In the more than two dozen vacancies on the U.S. Supreme Court that have arisen during a presidential election year in our nation’s history, the sitting president made a nomination in every single case.  Leader McConnell has said that he will hold a vote on any nominee President Trump sends to the Senate, and I intend to fulfill my role as a U.S. Senator and judge that nominee based on his or her merits. The president was elected in 2016, in part, based on a commitment to nominate men and women to the judiciary who would fairly and impartially apply the law and protect the rights guaranteed by the Constitution, not advance public policy goals by legislating from the bench.  Likewise, in both 2016 and 2018, the American people have re-elected a Republican Senate majority to help President Trump fulfill that commitment.

In 2016, when the vacancy occurred following the death of Justice Antonin Scalia, I said “the president has every right to nominate a Supreme Court justice … But the founders also gave the Senate the exclusive right to decide whether to move forward on that nominee.” Since the 1880s, no Senate has confirmed an opposing-party president’s Supreme Court choice when the vacancy occurred in a presidential election year.  In contrast, when the presidency and the Senate are controlled by the same party – as it is today –the precedent is for the president’s nominees to get confirmed. In the occasions that a vacancy has occurred when the President and the Senate are of the same party in a presidential election year, the Senate has confirmed the nominee and filled the seat in every instance but one where there was a bipartisan ethics concern. I look forward to seeing who President Trump plans to nominate and thoroughly assessing his or her qualifications for this important role.

Once again, thank you for taking the time to contact me. For more information, I encourage you to visit my website at . Thank you, and please keep in touch.


 Rob Portman

U.S. Senator

It also goes without saying that I considered this response to be a pile of crap … the Republican Party line, a load of b.s.  Not relevant, but I did find it interesting that Senator Brown addressed me as ‘Ms. Dennison’, a term of respect, while Portman addressed me as simply ‘Jill’ … more familiarity than he is, perhaps, entitled to under the circumstances.

And now, I shall finish preparing to watch tonight’s bloodbath, otherwise known as a presidential debate.  Wish me luck, please.

How Versus Why–And Why It’s Important

The newest member of On the Fence Voters wrote a very thoughtful … and thought-provoking … post yesterday that I would like to share with you this afternoon. I hadn’t thought to categorize people in this way before, and I suspect that most people are some combination of these two, but what he says makes a lot of sense. Take a look …

On The Fence Voters

Keeping in mind the crucial caveat that there are exceptions to almost every rule, I will attempt to persuade those reading this missive that we can accurately place every human into one of two categories. Category one is made up of how people. Category two is made up of why people. How people tend to be doers; they accomplish beneficial tasks–or at least want to do so. Why people tend to be dreamers, thinkers. They might also accomplish beneficial tasks, but they are more likely to want to discover why those tasks the how people accomplish are beneficial.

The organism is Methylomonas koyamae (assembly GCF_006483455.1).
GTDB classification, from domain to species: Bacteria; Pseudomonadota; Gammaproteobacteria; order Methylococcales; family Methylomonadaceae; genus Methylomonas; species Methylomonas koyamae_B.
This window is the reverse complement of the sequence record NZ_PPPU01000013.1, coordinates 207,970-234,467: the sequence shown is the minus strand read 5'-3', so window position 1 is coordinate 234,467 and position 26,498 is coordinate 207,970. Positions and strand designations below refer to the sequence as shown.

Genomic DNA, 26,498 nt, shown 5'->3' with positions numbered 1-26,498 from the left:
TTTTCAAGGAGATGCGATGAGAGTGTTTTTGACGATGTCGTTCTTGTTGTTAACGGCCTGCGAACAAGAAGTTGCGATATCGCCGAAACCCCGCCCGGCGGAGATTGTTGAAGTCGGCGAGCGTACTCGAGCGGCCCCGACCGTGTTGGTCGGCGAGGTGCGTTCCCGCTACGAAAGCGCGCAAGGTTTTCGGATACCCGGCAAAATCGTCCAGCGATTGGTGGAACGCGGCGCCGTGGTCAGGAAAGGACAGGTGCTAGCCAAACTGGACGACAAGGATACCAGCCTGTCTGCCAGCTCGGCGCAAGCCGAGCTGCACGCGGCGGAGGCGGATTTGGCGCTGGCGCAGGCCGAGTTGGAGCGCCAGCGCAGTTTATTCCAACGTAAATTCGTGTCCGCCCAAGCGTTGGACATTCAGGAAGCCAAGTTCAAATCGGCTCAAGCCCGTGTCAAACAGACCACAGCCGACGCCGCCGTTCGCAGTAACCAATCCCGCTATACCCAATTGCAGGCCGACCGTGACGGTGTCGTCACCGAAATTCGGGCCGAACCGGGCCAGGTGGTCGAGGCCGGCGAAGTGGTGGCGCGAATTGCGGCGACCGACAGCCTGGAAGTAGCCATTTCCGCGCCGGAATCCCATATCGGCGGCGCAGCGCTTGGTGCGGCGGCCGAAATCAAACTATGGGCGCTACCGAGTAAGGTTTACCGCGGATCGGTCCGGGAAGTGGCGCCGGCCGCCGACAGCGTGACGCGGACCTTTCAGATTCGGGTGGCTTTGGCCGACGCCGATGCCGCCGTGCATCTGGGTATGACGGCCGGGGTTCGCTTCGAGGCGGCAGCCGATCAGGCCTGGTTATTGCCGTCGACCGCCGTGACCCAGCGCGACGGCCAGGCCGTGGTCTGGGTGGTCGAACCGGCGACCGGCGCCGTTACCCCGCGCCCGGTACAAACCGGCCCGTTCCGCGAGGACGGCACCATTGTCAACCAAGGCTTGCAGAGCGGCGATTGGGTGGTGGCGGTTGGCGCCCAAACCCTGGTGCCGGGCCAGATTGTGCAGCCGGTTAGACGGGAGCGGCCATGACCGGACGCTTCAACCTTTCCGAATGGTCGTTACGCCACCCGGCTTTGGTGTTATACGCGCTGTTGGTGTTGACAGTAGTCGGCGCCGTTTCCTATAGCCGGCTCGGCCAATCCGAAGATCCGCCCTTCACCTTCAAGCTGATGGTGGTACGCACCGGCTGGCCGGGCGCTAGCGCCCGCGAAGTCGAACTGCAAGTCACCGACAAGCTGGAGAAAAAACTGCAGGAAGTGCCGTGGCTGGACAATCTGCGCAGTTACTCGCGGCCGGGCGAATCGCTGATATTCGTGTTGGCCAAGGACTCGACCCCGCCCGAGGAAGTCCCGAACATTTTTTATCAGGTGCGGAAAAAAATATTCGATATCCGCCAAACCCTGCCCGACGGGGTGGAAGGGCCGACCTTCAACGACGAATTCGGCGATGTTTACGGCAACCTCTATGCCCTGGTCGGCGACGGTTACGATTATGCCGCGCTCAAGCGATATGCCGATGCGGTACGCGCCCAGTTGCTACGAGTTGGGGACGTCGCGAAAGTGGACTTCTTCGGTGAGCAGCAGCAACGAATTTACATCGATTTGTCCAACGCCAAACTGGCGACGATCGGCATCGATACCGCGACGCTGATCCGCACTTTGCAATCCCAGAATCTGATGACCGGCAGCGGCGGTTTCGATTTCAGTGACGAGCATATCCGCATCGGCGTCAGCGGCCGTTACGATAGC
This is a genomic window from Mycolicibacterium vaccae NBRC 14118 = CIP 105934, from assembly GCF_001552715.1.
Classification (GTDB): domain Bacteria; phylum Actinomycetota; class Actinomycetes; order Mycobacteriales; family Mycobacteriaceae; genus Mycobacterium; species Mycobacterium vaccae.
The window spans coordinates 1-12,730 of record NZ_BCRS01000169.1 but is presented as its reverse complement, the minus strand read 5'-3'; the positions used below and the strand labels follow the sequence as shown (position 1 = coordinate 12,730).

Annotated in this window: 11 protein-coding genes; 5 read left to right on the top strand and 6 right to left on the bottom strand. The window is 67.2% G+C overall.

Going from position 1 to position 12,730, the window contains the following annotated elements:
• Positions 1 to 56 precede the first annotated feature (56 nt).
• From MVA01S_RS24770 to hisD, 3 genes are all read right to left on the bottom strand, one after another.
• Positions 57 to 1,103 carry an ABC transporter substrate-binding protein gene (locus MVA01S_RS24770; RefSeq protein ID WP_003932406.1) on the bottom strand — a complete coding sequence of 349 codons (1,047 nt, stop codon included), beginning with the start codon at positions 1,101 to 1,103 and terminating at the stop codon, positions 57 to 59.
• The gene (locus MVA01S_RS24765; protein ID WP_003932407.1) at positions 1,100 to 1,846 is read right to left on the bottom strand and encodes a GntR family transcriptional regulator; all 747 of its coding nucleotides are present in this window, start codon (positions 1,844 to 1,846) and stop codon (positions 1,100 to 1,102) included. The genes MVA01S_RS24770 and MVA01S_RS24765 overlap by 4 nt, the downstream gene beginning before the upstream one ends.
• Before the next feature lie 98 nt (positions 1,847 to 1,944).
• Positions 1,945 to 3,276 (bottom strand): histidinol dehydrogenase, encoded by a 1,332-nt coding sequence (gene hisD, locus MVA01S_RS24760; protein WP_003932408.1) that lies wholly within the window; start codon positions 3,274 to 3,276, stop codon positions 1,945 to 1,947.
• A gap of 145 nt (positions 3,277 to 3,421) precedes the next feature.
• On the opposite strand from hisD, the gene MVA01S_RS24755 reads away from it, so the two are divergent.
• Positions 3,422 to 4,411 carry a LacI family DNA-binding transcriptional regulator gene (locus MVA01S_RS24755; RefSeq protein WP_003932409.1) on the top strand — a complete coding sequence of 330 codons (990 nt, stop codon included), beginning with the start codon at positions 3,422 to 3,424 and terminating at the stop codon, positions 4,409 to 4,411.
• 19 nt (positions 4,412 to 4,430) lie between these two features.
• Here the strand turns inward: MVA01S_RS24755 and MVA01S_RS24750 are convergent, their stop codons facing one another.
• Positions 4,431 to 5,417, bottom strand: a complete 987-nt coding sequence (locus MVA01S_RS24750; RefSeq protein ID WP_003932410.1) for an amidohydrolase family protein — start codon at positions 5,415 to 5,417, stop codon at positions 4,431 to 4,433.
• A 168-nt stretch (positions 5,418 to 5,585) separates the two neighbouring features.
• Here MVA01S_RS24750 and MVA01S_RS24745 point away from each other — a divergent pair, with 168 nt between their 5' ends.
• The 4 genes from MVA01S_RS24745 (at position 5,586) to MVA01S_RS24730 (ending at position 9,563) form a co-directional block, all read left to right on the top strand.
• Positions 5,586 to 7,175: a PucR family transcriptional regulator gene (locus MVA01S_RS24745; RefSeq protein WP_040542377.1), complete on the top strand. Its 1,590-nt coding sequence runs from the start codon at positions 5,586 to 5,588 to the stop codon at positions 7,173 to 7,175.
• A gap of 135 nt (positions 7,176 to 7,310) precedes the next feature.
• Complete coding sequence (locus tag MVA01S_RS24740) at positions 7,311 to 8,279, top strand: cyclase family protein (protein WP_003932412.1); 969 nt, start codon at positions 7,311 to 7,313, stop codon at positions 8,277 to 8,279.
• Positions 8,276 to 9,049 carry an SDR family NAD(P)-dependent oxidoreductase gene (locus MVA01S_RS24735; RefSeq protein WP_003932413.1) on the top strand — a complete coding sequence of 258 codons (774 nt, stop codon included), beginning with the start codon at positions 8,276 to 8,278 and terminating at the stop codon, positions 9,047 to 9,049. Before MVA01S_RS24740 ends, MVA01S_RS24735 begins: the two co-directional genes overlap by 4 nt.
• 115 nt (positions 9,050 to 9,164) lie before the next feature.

How People

How people tend to be hard-working blue-collar folks. If they attended any college, it probably was a community college or a trade college. It’s likely that during their career-preparation years they had only marginal interest in subjects outside those that pertained to their chosen profession…

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Discord & Dissension — Table of Contents

Table of Contents

Discord & Dissension Part I Intro

Discord & Dissension Part II (a) How Did We Get Here?

Discord & Dissension Part II (b) How Did We Get Here?

Discord & Dissension — Part III — Where Do We Go From Here?

Discord & Dissension Part IV(a) Voting & Voters

Discord & Dissension Part IV (b) Voting & Voters

Discord & Dissension Part IV (c) Voting & Voters

Discord & Dissension Part V Corruption

Discord & Dissension — Part VI — Disinformation

Discord & Dissension Part VII Engagement

Discord & Dissension — Part VIII — On The Issues

Discord & Dissension Part IX The Courts

Discord & Dissension — Part X — Bernie or Bust?

Discord & Dissension — Part XI — The Climate

Discord & Dissension – Part XII – Fight For The Senate

Discord & DissensionPart XIIIThe Administrative State

Discord & Dissension — Part XIV — How To Lose An Election

Discord & Dissension-A Pause


Be Better …

I did not plan nor want to write a post about the Red Hen.  Or about Kirstjen Nielsen or Sarah Huckabee Sanders and their restaurant choices.  It is ridiculous and a waste of my time and yours.  BUT … there is a bigger issue here and it is an important one:  R-E-S-P-E-C-T.